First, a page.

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History of Sewing Machine

THE FAIRY SEWING-MACHINE. GIFT FOR THE WORK-TABLE HISTORY OF SEWING MACHINE "One of the few useful things ever invented" Mahalma Gandhi FREDRICK CHARLES WISSENTHAL 1755 Working in England, Charles was awarded the first British patent for a mechanical device to aid sewing. This was a double pointed needle with an eye at one end. THOMAS SAINT Thomas Saint, an English cabinet maker invented the first sewing "machine", designed to be used on leather and canvas. Saint provided very detailed blueprints of his machines, allowing a replica to be built (which was built almost 80 years later by Newton Wilson). Unfortunately, Saints patent was filed under "glues and varnishes", and thus was not discovered 1790 until 1873. THE ORIGINAL SEWING MACHINE AND THE REPLICA BfawsCiach JOSEF MADERSPERGER After 7 years of development, Josef Madersperger presented "the sewing hand", a machine which mimicked the actual movement of a sewers hand. Josef spent every penny he had on the machine, and continued refining it up until 1841. Unfortunately, he was unable to get a manufacturer to take it on. 1814 THE SEWING HAND BARTHELEMY Thimonnier, a French tailor, invented the first practical and widely used machine. He went on to found the worlds first machine based clothing company in the world, making uniforms for the French army. His factory was later burnt down by tailors fearful of losing their livelihoods to the machine, after which he fled to England. 1829 THIMONNIER S MACHINE WALTER HUNT The American mechanic was a prolific inventor (with inventions of the safety pin, knife sharpeners and forerunners to the Winchester rifle to his name). He was the 1833 inventor of the lockstitch sewing machine, the first machine which did not try and mimick the movement of a human hand. He refused to patent the machine, fearing that seamstresses would lose their jobs. ELIAS HOWE The American engineer created and patented a sewing machine which held the fabric vertically and using a needle running away from the point, starting at the eye. Howe ventured over to England 1845 to try and attract interest in his machine, and upon returning to the US, found his patent was being widely infringed. One of the offenders was Issac Singer. Fig1 THIMONNIERS MACHINE MERRIT Singers design used a falling shuttle instead of a rotary one. Singer was sued multiple times infringements and forced to pay Howe a lump sum. Singer went on to take a license under Howes patent, paying him $1.15 for each machine sold. Singer went on to establish the first ever hire-purchase scheme, allowing people to buy their sewing machines over a period of time ($3 per month, until $125 was paid in full). Singer, along with Howe became fantastically wealthy from their machines IT (see his home, below). ISSACC SINGER Howe over several patent SINGER S WEALTH AND SUCCESS ALLEN WILSON NATHANIEL WHEELER Allen Wilson developed a machine which "vibrated" in a very short arc, a drastic improvement over the versions Singer and Howe had on the market. Wilson went into partnership with Nathaniel Wheeler and produced a machine which used a rotary hook instead of a shuttle, making the machine far quieter and smoother. 1850 Singer, Howe, Wilson, Wheeler were joined by Grover Sewing Machine Combination, pooling all patents into one company, the first patent pool in US history. This was termed the "Albany Agreement" and lasted until 1877. This reduced litigation costs imposed during the Sewing Machine War. Baker to merge into the More and more companies were being formed and attempting to sue each other over patent infringement in what became known as The Sewing Machine War. JAMES GIBBS WILCOX JAMES James Gibbs invented the first chain stitch single thread sewing machine in 1857. He joined forces with James Wilcox to form the Wilcox & Gibbs Sewing Machine Company who are still trading today. 1850 CHAIN STITCH SINGLE THREAD SEWING MACHINE WONAM THOMAS CHADWICK During the 1850's, the majority of sewing machines entering the UK were from America. William Jones, a former engineer specialising in steam engines started to obsess over the American made machines knowing he could improve the design and undercut prices. Seeking investment, Jones partnered up with Thomas Chadwick and produced machines using licenses from Howe and Wilson as Chadwick & Jones Itd. & 1860 Jones is the most famous name in British sewing machine manufacturing. Jones and Chadwick scaled their production of the "fiddlebase" machine and it in various guises between 1879 & 1909. Chadwick later joined Bradbury & Co, leaving Jones to rename the company the Jones' Sewing Machine Company Ltd. JONES SEWING MACHINE COMPANY LP The Langent aaryin Englond Exaustra Aaking 1892 GUIDE BRIDGE near MANCHESTER FIRST CLASS SEWING MACHINES. GEORGE FRANCIS BRADBURY 1864 George Bradbury founded Bradbury & Co, Britain and Europe's first sewing machine manufacturer. Bradbury was a partner with several others, from 1852 to 1861, a time when the company specialised as tool makers, whilst also dabbled in bike manufacturing and eventually sewing machines. Bradbury split from the partnership, and went on to specialise in sewing machine production, under the licence of Wheeler & Wilson, Singer, Hower and Grover and Baker. BRADBURY & Co SEWING MACHINE SRADBURT &C SEWING MACHINE. BASSINETTE & CYCLE MANUFACITURERS BRADBURYS PLACE OF WORK IN 1852 SOURCES with special thanks to: Alex Askaroff - Sewing Machine Historian THIS INFOGRAPHIC BROUGHT TO YOU BY terrysfabrics Transfom your home for lesS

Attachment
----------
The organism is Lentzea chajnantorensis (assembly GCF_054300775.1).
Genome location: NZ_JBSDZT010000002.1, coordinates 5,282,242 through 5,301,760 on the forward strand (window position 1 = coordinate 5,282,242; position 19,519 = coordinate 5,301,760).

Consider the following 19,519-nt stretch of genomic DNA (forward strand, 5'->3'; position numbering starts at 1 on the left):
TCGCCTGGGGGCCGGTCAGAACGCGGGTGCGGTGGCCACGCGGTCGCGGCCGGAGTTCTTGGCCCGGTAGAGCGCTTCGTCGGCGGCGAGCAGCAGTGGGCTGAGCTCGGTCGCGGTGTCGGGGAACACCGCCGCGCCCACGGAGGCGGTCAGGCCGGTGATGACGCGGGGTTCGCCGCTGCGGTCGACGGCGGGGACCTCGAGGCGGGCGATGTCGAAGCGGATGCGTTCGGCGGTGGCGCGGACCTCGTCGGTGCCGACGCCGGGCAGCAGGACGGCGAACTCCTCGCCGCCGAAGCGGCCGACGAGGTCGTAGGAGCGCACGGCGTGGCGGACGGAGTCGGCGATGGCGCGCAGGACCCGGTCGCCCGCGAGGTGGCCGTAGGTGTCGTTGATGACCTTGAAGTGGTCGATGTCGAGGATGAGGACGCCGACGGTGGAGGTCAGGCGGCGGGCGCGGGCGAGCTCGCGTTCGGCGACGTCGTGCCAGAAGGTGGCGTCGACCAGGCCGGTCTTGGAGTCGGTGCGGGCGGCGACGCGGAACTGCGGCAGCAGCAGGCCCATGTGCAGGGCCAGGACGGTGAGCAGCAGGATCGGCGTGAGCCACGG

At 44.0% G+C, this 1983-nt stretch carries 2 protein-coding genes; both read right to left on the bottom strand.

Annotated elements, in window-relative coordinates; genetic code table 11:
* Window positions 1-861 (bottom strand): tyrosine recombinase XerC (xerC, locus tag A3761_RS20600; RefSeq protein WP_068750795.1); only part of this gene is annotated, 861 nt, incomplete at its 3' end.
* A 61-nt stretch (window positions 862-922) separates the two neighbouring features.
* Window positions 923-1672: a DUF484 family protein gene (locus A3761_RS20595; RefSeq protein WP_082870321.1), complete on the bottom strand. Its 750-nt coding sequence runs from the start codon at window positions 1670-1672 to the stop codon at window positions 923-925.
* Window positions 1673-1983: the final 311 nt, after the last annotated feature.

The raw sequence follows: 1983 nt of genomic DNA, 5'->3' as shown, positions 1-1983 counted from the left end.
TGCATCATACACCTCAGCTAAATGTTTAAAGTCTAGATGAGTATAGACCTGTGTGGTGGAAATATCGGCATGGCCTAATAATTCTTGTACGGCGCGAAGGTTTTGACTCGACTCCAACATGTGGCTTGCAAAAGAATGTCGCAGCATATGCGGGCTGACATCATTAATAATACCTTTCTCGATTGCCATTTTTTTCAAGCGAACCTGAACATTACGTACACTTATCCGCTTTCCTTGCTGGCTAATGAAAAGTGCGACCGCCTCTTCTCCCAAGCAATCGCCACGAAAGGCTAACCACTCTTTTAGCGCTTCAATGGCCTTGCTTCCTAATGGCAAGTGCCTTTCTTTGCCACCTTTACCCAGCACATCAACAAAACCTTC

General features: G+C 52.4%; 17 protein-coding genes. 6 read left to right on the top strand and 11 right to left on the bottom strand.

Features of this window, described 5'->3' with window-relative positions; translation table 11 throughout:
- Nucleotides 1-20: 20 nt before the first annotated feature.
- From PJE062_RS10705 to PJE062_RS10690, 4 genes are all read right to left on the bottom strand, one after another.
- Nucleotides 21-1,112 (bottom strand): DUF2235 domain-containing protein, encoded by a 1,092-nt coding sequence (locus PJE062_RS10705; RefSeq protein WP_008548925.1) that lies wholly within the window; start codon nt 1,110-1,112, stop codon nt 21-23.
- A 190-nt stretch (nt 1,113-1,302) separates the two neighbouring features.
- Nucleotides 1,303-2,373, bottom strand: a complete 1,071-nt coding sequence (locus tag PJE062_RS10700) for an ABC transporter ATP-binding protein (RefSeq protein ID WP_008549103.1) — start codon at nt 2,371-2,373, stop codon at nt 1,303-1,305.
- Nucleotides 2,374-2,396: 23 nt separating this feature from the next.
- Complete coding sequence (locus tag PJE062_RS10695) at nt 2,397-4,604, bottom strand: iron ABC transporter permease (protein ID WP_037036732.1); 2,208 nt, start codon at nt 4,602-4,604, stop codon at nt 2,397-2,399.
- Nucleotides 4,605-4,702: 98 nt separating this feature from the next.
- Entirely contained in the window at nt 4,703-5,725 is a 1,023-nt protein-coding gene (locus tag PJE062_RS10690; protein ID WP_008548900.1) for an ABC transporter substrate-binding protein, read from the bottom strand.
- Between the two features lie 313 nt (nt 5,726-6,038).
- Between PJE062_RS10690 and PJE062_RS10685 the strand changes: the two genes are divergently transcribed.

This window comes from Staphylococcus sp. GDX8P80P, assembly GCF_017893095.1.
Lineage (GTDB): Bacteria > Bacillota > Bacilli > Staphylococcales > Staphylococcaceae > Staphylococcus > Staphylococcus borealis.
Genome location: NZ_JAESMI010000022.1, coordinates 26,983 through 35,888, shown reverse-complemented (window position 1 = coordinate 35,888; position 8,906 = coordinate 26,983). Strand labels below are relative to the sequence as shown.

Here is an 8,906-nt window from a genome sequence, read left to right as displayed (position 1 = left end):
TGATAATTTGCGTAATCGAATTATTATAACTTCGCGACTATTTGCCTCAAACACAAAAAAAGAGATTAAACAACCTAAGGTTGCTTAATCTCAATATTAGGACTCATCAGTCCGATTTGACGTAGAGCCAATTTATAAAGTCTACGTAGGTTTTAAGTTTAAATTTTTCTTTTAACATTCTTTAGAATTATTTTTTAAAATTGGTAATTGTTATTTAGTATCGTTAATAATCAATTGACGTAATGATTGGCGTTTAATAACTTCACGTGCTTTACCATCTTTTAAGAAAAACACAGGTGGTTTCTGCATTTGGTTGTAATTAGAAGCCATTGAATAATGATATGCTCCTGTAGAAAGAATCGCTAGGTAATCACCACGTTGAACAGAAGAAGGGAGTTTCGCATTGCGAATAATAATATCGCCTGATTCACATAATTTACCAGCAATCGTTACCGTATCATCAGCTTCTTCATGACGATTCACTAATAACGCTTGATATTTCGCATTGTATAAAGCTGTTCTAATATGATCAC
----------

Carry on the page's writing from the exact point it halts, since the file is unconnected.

History of Sewing Machine

shared by goodmorningnight on Apr 03
Hand’s up if you happened to one of many homes out there without a sewing machine? Believe it or not the everyday sewing machine has to be one of the most useful inventions ever and you might laugh ...


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